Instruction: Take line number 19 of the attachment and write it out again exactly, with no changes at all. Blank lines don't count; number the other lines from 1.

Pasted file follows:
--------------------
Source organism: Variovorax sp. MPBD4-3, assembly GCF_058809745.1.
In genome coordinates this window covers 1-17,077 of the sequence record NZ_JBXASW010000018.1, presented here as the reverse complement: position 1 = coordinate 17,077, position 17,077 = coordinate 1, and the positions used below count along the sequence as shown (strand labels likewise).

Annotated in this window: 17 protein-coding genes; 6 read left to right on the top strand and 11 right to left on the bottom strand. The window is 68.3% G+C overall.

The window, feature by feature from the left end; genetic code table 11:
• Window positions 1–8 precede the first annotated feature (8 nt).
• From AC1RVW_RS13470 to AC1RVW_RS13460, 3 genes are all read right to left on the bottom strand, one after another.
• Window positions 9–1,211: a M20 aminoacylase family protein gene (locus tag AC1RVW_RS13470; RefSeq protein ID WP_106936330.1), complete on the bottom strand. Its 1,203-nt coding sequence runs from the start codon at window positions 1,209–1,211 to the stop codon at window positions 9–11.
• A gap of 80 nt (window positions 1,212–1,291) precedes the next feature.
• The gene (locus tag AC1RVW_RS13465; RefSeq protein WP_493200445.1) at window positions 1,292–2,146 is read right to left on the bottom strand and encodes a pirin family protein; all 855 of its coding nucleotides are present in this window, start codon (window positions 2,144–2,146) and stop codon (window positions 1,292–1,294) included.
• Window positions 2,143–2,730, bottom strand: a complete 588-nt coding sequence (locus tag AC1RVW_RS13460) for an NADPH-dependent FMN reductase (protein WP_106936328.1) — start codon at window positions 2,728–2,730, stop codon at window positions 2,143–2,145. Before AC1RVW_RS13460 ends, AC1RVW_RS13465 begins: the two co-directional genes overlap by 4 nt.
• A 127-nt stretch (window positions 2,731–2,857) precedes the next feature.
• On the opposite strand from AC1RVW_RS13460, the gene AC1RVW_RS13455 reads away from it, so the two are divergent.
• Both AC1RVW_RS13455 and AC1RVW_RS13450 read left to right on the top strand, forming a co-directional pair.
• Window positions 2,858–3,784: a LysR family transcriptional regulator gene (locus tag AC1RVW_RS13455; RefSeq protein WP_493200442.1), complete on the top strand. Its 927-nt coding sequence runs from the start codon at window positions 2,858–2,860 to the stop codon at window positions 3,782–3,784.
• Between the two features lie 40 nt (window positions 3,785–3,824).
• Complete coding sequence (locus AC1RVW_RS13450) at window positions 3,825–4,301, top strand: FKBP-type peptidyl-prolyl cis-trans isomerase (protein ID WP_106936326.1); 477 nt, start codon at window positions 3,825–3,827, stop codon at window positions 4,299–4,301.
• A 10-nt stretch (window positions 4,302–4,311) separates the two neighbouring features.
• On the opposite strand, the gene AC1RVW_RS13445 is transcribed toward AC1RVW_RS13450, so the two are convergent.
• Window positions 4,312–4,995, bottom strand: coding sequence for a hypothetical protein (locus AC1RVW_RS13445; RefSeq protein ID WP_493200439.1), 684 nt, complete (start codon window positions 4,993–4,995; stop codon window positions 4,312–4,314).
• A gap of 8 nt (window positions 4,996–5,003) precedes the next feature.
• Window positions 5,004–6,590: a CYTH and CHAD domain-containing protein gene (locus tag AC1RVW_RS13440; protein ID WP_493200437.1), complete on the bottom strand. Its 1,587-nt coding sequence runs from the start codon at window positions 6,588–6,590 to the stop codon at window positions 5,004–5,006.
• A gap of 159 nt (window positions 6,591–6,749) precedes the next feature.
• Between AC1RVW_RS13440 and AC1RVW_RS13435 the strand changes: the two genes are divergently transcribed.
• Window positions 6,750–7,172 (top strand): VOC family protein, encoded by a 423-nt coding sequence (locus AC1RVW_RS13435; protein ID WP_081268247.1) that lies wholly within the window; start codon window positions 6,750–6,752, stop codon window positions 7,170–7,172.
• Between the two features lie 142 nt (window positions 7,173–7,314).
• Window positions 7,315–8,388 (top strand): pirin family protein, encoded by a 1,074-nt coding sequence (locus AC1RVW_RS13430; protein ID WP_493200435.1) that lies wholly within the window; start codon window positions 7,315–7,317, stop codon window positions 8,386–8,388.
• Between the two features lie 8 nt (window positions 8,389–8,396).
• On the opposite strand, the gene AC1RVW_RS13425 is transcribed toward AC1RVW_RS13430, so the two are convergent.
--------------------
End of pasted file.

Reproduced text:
• Window positions 4,312–4,995, bottom strand: coding sequence for a hypothetical protein (locus AC1RVW_RS13445; RefSeq protein ID WP_493200439.1), 684 nt, complete (start codon window positions 4,993–4,995; stop codon window positions 4,312–4,314).